We recently wrote about common kitchen remodeling myths, unpacking the top 6 misconceptions that people tend to have surrounding redesigning and renovating their kitchens. In that same vein, we wanted to discuss 5 of the most important bathroom remodeling myths. From “too costly” to “too complicated,” there are many excuses for why remodeling a bathroom may feel inaccessible. We’re here to break down those barriers and show why bathroom remodels can work for anyone.

Myth #1: Bathroom Remodels Are Expensive

Bathroom remodels can be expensive endeavors, but they don’t have to be out of reach. The cost of a bathroom remodel depends on the scope of the project. Small-scale bathroom remodels can include anything from new grout, a fresh coat of paint or updated caulking around the sink/tub/toilet. These types of updates can easily be completed by homeowners, and often over the course of a single weekend for $200 or less. Things get a bit more costly, however, when it comes to replacing fixtures and appliances.

The best advice we can give if you are concerned about the cost of a bathroom renovation is to come up with a strategic plan. Make a list of what you can do yourself and what must be completed by professionals. Then consider how drastic a change you want, the reasons you want this change, and how long you plan to live in this home. Identifying these elements will help you determine what you can afford with your bathroom remodel.

Myth #2: Bathroom Remodels Add No Value to a Home

A big question to ask when remodeling a bathroom is what value it will add to the overall home. Many worry that because a bathroom is just one isolated room, it will not add significant value, and therefore is not an important space to update. While homeowners may not recoup the entire cost of a large-scale bathroom remodel immediately, it is certainly unlikely that you’ll end up losing money in the long term. Bathroom remodels can be thought of as preventative measures, especially in the face of selling a home. Bathrooms that have not been recently updated will almost always diminish a home’s value and can majorly hinder the sale of a home.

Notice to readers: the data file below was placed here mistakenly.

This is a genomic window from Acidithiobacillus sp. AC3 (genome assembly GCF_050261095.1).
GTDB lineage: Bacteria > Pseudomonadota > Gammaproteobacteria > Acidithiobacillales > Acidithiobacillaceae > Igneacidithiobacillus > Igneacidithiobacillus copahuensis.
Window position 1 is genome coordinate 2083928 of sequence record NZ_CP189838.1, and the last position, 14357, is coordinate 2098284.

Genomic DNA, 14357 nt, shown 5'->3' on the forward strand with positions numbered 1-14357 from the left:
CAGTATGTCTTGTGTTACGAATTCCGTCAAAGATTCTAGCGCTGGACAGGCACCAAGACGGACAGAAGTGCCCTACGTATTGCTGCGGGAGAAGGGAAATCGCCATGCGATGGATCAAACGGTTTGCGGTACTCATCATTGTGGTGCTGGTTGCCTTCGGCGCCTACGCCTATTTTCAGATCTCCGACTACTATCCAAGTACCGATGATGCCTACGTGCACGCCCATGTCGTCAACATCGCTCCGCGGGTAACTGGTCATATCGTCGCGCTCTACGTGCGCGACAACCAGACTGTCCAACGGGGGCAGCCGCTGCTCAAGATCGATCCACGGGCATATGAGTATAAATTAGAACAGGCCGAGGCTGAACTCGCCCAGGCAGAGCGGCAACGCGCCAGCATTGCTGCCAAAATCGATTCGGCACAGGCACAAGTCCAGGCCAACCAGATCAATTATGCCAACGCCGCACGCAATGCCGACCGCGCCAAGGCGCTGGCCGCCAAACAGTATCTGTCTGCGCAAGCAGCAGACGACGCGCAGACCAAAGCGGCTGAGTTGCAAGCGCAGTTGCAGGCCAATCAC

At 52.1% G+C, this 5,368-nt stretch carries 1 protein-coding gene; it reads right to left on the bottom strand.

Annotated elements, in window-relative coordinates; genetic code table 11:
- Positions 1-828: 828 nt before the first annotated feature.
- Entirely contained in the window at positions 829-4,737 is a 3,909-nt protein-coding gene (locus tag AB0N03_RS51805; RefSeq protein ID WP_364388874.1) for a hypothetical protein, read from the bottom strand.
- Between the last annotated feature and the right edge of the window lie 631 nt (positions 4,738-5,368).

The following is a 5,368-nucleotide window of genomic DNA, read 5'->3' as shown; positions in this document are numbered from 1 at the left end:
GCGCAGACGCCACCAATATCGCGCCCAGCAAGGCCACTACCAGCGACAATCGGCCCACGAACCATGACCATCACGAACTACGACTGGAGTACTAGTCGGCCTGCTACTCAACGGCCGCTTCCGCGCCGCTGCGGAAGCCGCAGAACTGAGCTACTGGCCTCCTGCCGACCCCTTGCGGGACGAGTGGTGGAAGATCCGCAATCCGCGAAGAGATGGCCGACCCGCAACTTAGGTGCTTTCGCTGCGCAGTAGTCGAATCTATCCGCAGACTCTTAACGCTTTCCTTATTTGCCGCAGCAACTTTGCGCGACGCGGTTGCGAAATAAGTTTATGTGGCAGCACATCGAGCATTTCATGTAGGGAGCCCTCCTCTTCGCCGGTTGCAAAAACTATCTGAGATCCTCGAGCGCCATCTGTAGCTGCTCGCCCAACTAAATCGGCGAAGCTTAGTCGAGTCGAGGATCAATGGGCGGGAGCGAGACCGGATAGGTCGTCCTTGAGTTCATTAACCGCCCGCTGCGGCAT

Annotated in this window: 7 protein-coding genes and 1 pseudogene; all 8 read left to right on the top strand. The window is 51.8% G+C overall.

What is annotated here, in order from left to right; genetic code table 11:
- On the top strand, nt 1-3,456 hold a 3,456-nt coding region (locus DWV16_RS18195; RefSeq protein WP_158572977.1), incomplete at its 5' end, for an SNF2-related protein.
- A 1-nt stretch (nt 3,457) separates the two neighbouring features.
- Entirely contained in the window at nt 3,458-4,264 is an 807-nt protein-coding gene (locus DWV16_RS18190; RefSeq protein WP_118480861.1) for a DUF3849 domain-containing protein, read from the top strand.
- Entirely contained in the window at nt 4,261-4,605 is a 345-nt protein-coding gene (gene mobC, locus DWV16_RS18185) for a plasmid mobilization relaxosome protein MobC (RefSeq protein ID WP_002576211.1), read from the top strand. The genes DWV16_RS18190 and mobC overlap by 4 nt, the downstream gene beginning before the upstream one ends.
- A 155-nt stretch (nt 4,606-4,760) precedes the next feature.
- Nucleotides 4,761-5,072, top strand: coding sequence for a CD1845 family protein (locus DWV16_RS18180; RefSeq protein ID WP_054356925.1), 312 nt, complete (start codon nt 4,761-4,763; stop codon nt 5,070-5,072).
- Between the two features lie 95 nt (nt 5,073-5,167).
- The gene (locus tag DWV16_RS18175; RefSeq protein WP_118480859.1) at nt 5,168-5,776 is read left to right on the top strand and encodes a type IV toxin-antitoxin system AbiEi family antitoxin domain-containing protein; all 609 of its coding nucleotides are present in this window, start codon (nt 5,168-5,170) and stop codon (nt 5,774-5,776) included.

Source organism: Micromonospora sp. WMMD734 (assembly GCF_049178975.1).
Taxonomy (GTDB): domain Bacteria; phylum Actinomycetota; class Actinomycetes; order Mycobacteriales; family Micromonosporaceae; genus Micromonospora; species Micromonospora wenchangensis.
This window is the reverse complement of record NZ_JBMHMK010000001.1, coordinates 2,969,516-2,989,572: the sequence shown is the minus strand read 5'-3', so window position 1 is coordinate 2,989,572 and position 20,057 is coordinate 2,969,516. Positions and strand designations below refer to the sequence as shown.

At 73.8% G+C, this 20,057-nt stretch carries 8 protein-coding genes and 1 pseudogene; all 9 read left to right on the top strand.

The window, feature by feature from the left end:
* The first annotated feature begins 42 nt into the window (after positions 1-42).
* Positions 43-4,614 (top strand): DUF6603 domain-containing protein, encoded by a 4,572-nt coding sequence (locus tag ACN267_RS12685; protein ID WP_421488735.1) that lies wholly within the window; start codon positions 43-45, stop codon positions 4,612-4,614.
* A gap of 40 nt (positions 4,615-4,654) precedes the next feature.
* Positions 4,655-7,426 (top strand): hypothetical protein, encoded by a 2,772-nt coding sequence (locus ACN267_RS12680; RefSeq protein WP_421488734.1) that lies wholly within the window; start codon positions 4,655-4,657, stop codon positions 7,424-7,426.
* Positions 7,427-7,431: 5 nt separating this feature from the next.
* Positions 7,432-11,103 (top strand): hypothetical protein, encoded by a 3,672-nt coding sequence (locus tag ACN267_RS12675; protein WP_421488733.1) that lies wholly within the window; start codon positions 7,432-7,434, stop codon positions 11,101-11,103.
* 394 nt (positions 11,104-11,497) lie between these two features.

When prospective buyers view a bathroom, they not only look for fresh colors and fixtures; they’ll also be considering how much money they may need to spend updating the home. By taking action ahead of time and remodeling a bathroom before you put your house on the market, you’ll be giving prospective buyers one less thing to worry about.

Myth #3: Remodeling a Bathroom Requires Making it Larger

It is a longstanding misconception that remodeling a bathroom requires blowing out structural walls and making fundamental changes to your entire home. While this is a fine change if it’s within your plan, bathroom remodels do not have to result in actual spatial changes. There are many ways to reconfigure your bathroom in order to not only make it appear larger, but also to make it lighter and brighter. Strategically organizing counterspace and sinks can be a simple way to open up any vanity. Considering vessel bowl sinks instead of undermount sinks allows for additional storage space with cabinetry. In addition, clear glass sliding shower doors can optimize the space you have and open up the entire room from a visual and logistical standpoint.

Myth #4: The Only Reason to Remodel A Bathroom is For the Visuals

The idea that a bathroom remodel is simply for aesthetics is simply untrue. While updating any bathroom will likely bring an element of luxury in your space, there are plenty of additional reasons to consider an upgrade.

Hairline fractures in the bathtub, sink, or toilet, for example, are clear reasons to replace these fixtures, as they will prevent costly leaks and damage down the road. Updating plumbing and lighting can also be essential elements that can save money on both water bills and electricity costs.

Myth #5: You Can’t Save Money From Remodeling Your Bathroom

Going off of a previous point, remodeling your bathroom can have a major impact on the utility bills in you home. Replacing re-existing fixtures with eco-friendly, water-saving options are almost certain ways to save money on both electric as well as water bills. Energy efficient light fixtures, low flow toilets and showers, and CEC (Title 20) Compliant bathroom faucets are simple yet effective ways to consider both your finances as well as the environment. On a related note, one small leak from a toilet, faucet, shower, or tub can waste gallons of water, leading to increased costs and environmental waste.